Mission: Hubble Space Telescope Deploy
Space Shuttle: Discovery
Launch Pad: 39B
Launch Weight: 249,109 pounds
Launched: April 24, 1990, 8:33:51 a.m. EDT
Landing Site: Edwards Air Force Base, Calif.
Landing: April 29, 1990, 6:49:57 a.m. PDT
Landing Weight: 189,118 pounds
Rollout Distance: 8,874 feet
Rollout Time: 61 seconds
Mission Duration: 5 days, 1 hour, 16 minutes, 6 seconds
Returned to KSC: May 7, 1990
Orbit Altitude: 330 nautical miles
Orbit Inclination: 28.45 degrees
Miles Traveled: 2.1 million
Image above: STS-31 Crew photo with Commander Loren J. Shriver, Pilot Charles F. Bolden, Jr., Mission Specialists
Steven A. Hawley, Bruce McCandless II and Kathryn D. Sullivan. Image Credit: NASA
The launch was scheduled for April 18, then April 12, then April 10, following the Flight Readiness Review (FRR). The first date set at FRR was earlier than that shown on previous planning schedules. The launch scheduled for April 10 was scrubbed at T-4 minutes due to a faulty valve in auxiliary power unit (APU) number one. The APU was replaced and payload batteries recharged. Countdown briefly halted at T-31 seconds when computer software failed to shut down a fuel valve line on ground support equipment. Engineers ordered valve to shut and countdown continued.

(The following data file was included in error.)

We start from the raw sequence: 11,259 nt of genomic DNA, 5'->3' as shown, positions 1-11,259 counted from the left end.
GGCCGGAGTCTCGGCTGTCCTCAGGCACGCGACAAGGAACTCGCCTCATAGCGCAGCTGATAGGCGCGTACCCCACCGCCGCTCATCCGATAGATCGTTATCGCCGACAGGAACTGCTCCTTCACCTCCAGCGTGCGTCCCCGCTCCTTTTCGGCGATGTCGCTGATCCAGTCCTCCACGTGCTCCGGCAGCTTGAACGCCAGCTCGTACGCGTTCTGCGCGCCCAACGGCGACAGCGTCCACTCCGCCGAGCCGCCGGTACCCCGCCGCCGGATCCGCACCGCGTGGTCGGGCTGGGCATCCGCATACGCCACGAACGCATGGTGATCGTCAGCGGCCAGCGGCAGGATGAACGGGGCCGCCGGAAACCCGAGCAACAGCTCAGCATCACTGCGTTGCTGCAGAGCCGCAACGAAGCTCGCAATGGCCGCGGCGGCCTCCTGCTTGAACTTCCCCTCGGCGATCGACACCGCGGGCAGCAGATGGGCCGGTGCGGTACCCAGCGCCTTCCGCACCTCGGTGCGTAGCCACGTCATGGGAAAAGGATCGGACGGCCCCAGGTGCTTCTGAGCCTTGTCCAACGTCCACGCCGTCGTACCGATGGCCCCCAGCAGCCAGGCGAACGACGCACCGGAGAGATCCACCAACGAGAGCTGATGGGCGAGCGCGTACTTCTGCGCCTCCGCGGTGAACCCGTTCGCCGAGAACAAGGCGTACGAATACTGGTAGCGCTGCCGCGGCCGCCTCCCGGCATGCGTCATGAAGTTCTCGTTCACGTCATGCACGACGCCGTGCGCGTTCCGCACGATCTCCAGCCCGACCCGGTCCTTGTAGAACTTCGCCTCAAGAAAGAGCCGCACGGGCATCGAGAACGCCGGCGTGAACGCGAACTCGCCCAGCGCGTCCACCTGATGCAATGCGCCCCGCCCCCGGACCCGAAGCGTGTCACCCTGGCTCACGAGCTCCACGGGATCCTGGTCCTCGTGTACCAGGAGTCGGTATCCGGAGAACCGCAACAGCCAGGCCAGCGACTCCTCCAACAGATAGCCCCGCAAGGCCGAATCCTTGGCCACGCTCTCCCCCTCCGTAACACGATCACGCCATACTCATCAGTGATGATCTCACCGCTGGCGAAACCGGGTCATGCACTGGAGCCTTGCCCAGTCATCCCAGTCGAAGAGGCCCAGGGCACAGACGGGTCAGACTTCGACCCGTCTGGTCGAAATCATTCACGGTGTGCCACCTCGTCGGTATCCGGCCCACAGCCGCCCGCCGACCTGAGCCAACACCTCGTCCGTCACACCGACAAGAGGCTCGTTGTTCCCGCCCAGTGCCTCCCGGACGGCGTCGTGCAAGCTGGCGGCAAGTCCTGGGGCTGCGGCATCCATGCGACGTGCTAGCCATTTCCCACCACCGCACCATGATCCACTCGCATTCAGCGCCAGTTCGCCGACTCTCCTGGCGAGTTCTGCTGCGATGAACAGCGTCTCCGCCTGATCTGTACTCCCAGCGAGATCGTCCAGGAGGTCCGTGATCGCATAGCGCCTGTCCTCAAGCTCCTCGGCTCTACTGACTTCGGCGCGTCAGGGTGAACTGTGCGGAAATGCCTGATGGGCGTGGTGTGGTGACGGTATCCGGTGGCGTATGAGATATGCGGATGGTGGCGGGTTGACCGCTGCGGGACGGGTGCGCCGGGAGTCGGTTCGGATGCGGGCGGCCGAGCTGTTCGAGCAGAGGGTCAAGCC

The primary payload, Hubble Space Telescope, deployed in a 380-statute-mile orbit. Secondary payloads: IMAX Cargo Bay Camera (ICBC) to document operations outside crew cabin and hand-held IMAX camera for use inside crew cabin; Ascent Particle Monitor (APM) to detect particulate matter in payload bay; Protein Crystal Growth (PCG) to provide data on growing protein crystals in microgravity; Radiation Monitoring Equipment III (RME III) to measure gamma ray levels in crew cabin; Investigations into Polymer Membrane Processing (IPMP) to determine porosity control in microgravity environment; Shuttle Student Involvement Program (SSIP) experiment to study effects of near-weightlessness on electrical arcs, and Air Force Maui Optical Site (AMOS) experiment.
NASA's John F. Kennedy Space Center